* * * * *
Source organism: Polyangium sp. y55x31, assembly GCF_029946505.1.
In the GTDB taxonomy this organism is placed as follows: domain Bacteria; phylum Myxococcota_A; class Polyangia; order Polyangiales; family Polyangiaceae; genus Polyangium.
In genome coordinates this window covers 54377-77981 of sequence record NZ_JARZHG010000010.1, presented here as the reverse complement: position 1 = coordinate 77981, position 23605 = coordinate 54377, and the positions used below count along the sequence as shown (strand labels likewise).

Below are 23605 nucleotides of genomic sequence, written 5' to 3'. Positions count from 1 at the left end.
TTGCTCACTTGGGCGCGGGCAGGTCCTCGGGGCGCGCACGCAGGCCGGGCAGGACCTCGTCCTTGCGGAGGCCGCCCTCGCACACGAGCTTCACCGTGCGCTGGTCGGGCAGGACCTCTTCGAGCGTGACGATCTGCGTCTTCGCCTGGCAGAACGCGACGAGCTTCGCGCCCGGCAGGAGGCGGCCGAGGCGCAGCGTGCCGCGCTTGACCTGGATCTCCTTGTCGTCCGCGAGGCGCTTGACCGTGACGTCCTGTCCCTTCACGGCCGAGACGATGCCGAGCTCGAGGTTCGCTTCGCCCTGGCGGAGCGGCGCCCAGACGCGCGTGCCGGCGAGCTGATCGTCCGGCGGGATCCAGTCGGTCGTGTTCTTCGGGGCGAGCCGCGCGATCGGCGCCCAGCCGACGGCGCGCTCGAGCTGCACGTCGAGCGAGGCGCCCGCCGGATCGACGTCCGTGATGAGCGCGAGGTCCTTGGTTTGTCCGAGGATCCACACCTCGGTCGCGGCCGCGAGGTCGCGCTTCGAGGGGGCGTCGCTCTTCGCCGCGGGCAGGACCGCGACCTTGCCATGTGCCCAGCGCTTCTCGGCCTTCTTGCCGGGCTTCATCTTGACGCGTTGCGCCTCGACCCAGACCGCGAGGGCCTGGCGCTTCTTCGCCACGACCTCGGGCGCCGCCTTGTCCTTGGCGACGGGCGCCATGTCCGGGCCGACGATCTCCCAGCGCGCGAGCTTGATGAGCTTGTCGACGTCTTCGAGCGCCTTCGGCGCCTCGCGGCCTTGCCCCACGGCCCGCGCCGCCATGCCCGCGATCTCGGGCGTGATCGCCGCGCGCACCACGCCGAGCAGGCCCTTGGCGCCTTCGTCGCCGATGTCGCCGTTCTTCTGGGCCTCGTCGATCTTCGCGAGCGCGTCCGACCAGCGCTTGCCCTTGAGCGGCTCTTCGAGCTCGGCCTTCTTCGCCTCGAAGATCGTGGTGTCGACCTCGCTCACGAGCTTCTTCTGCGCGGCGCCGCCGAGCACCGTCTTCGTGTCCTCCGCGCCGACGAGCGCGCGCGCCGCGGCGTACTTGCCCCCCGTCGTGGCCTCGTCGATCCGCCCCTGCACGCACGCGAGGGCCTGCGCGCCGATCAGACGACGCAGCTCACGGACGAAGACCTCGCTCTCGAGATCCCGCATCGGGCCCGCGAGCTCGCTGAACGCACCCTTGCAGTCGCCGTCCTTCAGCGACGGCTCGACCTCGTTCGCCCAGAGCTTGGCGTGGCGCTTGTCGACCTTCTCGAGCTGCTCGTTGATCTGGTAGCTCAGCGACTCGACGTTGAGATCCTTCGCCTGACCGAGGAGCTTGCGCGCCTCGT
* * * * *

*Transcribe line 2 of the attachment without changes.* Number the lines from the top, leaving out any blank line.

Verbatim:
In the GTDB taxonomy this organism is placed as follows: domain Bacteria; phylum Myxococcota_A; class Polyangia; order Polyangiales; family Polyangiaceae; genus Polyangium.